Peter V O'Brien
Friday 19th December 2003
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The Australian indices got into positive territory in 2003, after negative returns in the preceding two years.
Thoughts turn at the end of any year to what the future holds and how one can take advantage of possible outcomes. The occupation of investment soothsayer is as risky as foretelling the future in any field but the events of this year provide some broad clues to 2004.
Local and international markets confirmed their hatred of uncertainty and acceptance of situations when there is certainty.
An imminent war between the US-led coalition and Iraq was the big uncertainty of the first three months. The uncertainty saw New Zealand and Australia sharemarket indices hit 2003 lows on March 13, virtually the same day (given time differences) as for the US and UK. Lows in Japan and Hong Kong were in April but the mid-March figures were close to those of late April.
The war started later. Indices then began a sustained recovery, admittedly in conjunction with the release of figures showing slow recovery in world economies, particularly the US. Probable political uncertainties next year include the ability of the forces in Iraq to handle what has become a guerrilla exercise against their presence, resulting in more coalition deaths than the formal "war." This week's capture of Saddam Hussein is one piece of good news for financial markets.
The issue of terrorist attacks in various parts of the world is the second main political uncertainty and is linked to the Iraq situation.
It would be sensible, if tragically cynical, for investors to accept the po ssibility of more attacks, which could have immediate, albeit likely short-term, effect on markets. That approach is neither defeatist nor "giving into terrorism." It acknowledges the difficulty in stopping religious and ethnic fanatics killing others when they engage in suicide.
The US residential, congressional and state elections form the third political uncertainty. US investors are always twitchy in the rundown to elections, particularly for president. Any signs that incumbents could be defeated or of changes in the congressional political balance affect US markets' assessments of the future double uncertainty which immediately spread worldwide.
International economic positives include the now-established economic improvement in the US, despite market flutters when the occasional data is below expectations.
The main influences in Australasia for 2004 will be interest rates, exchange rates and the price performance of individual stocks as opposed to indices, which reflect market averages.
Some New Zealanders have adopted an unfortunate practice of referring to their "strong" dollar. It is more than a semantic exercise to assert that the US dollar is weak, rather than New Zealand's being strong, in part because the US administration has seen merit in weakness to assist trade imbalances. Table II shows annual movements in five of New Zealand's major trading currencies and in the trade-weighted index (TWI).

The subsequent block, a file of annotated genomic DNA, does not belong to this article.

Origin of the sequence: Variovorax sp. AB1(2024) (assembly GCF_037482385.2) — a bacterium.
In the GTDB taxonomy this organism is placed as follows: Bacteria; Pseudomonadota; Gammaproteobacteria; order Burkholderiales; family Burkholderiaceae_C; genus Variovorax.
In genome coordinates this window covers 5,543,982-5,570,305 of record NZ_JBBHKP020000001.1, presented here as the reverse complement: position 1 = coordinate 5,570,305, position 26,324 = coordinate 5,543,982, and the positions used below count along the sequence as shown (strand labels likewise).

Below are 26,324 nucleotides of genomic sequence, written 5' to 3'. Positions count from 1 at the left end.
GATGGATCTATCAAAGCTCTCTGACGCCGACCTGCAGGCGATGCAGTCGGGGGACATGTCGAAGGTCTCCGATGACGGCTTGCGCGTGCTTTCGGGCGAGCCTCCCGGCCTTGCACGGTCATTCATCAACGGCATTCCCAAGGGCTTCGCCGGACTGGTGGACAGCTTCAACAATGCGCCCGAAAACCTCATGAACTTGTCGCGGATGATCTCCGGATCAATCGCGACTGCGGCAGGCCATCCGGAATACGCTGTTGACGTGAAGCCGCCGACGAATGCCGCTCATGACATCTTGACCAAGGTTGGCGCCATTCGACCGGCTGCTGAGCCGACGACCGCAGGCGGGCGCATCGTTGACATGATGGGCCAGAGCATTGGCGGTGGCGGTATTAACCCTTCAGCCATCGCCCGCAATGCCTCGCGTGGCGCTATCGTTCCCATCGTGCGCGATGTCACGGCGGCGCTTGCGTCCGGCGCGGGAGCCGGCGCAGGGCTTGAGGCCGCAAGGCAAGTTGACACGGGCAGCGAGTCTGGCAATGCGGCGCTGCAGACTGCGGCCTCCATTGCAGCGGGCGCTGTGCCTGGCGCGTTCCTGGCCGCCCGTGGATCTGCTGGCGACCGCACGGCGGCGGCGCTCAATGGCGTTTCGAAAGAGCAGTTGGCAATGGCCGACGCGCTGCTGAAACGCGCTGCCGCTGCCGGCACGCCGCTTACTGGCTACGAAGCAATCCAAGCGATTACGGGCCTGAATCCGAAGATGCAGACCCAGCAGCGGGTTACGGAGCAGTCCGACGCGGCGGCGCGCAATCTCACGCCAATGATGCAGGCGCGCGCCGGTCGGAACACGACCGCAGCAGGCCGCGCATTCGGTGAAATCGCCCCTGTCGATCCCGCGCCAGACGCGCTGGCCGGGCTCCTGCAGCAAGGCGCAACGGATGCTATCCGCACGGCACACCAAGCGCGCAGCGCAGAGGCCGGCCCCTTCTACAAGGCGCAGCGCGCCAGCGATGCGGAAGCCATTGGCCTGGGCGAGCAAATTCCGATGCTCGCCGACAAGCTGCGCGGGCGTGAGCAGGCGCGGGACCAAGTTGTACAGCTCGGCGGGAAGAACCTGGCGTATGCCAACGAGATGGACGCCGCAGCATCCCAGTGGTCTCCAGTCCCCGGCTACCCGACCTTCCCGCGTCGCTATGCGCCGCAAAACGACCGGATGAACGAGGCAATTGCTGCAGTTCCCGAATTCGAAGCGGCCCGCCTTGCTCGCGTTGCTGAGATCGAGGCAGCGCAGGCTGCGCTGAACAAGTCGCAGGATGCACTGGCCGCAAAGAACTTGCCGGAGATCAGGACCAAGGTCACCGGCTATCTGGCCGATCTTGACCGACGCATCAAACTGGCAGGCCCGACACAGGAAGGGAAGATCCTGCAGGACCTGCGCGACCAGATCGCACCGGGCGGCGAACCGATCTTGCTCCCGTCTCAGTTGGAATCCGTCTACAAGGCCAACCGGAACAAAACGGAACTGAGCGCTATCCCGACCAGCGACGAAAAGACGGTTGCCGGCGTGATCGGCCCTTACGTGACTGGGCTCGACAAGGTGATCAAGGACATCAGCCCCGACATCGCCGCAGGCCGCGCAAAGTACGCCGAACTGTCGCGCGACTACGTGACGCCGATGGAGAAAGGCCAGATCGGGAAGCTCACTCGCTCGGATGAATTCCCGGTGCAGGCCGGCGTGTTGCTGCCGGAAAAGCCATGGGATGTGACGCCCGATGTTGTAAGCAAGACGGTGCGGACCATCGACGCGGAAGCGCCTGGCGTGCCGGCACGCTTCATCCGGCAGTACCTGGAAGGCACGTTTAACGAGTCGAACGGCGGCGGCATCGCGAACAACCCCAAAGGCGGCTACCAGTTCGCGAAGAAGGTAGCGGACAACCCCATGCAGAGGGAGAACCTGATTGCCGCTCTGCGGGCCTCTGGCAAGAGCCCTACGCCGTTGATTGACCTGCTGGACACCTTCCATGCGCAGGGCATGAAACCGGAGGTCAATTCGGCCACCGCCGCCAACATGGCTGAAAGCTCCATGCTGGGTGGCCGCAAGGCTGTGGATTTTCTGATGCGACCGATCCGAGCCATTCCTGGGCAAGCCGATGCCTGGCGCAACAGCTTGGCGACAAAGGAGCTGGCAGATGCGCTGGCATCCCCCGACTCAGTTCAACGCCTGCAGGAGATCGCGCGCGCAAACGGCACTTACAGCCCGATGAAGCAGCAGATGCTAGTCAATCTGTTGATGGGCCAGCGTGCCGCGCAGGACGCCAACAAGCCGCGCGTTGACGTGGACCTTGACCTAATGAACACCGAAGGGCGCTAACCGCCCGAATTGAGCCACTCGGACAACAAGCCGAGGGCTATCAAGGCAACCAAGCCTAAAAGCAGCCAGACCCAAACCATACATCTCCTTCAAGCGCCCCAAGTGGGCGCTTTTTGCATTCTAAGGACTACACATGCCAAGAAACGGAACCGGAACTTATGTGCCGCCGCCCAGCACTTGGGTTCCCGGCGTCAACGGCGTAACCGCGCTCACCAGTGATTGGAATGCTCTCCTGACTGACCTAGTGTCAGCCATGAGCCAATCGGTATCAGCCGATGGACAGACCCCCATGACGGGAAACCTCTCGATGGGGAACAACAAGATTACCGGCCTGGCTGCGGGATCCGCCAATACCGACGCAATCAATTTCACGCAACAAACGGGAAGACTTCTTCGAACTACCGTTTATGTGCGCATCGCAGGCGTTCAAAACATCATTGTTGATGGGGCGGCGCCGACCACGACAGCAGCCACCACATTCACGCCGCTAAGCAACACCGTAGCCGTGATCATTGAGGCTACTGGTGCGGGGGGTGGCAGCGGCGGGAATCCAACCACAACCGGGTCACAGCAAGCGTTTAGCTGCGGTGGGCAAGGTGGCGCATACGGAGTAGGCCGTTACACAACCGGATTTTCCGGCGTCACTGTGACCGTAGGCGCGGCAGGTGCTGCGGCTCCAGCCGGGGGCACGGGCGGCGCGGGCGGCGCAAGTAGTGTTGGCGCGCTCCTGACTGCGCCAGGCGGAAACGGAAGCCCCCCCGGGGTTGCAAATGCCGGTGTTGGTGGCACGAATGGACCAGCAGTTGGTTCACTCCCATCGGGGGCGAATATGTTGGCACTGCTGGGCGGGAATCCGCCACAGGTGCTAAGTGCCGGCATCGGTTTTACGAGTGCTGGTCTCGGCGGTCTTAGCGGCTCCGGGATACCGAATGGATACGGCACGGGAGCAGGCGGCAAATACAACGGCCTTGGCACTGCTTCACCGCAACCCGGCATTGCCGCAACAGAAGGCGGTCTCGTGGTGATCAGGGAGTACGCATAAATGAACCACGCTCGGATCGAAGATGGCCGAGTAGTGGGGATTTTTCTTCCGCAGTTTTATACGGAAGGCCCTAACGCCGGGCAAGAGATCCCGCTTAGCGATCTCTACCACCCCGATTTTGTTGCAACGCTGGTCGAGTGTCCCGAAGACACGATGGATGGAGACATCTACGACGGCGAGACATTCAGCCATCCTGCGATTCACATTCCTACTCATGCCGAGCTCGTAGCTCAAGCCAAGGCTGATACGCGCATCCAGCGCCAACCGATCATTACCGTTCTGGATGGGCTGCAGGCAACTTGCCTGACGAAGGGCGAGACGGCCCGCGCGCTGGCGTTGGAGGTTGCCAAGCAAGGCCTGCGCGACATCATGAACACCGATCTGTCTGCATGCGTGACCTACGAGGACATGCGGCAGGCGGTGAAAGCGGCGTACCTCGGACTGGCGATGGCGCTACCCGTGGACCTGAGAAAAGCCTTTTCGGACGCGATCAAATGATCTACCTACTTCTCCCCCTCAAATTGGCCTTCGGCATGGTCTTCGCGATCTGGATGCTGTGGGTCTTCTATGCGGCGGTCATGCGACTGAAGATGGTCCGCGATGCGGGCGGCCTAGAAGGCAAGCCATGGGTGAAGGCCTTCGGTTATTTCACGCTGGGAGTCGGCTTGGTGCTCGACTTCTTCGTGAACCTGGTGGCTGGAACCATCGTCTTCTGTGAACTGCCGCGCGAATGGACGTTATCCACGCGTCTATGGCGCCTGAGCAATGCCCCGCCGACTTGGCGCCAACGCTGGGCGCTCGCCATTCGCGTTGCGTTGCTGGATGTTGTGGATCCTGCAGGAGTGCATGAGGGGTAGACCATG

Figures for the latter are calculated from currency movements related to those in which our trade is conducted and therefore take account of commodity prices (imports and exports) denominated in US dollars.
The TWI movement this year was slightly more than half of the New Zealand dollar's appreciation against the US currency.
A movement of 4.9% downward relative to the Australian dollar is often overlooked. Assuming the US dollar improved internationally in 2004, the New Zealand dollar would "deteriorate."
That assumption would be realised if the US finally realised it was unlikely to persuade China to break its US dollar link, which maintains the Chinese trading positions against the American at any exchange rate.
Continuing US economic recovery would also assist its dollar. Interest rates rose in Australia when its Reserve Bank listed the cash rate from 5% to 5.25% on December 3.
The New Zealand Reserve Bank left its official cash rate (OCR) unchanged at 5.25% when it reviewed the position on December, deciding dampening the dollar's movement was more important than popping the housing bubble.
It is a safe assumption the OCR will rise, at least in the first quarter of 2004, in line with a likely weakening of the dollar or in an attempt to limit locally generated inflation.
The Reserve Bank can control the OCR but has no influence on the exchange rate, because the OCR is only one element in currency pricing.
New Zealand shares should have another reasonable year in 2004 in index movement terms.
Individual investors should be seeking individual stocks with good prospects and leaving the business of weighting portfolios with each company's proportion of an index to fund managers.
Table III lists the 10 high share price performers and the 10 low from the beginning of 2003 to December 3.
Percentages were based on net capital changes, ignoring dividends, but adjusted for issues of new shares.
All the top 10 were well above moments in both the NZSX50 gross and 40 capital indices, as were several others, and the low performers were substantially inferior to the indices.
An exercise based on share price movements for 11 Australian companies with market capitalisations (share price multiplied by shares on issue) of more than $A10 billion each showed only four outperformed the ASX 200 and all ordinaries indices.
The 11 were Australia's biggest companies, showing again, as in New Zealand, that biggest is no guarantee of best.
Both countries should have good investment years, provided there are few figurative, or actual, explosions.
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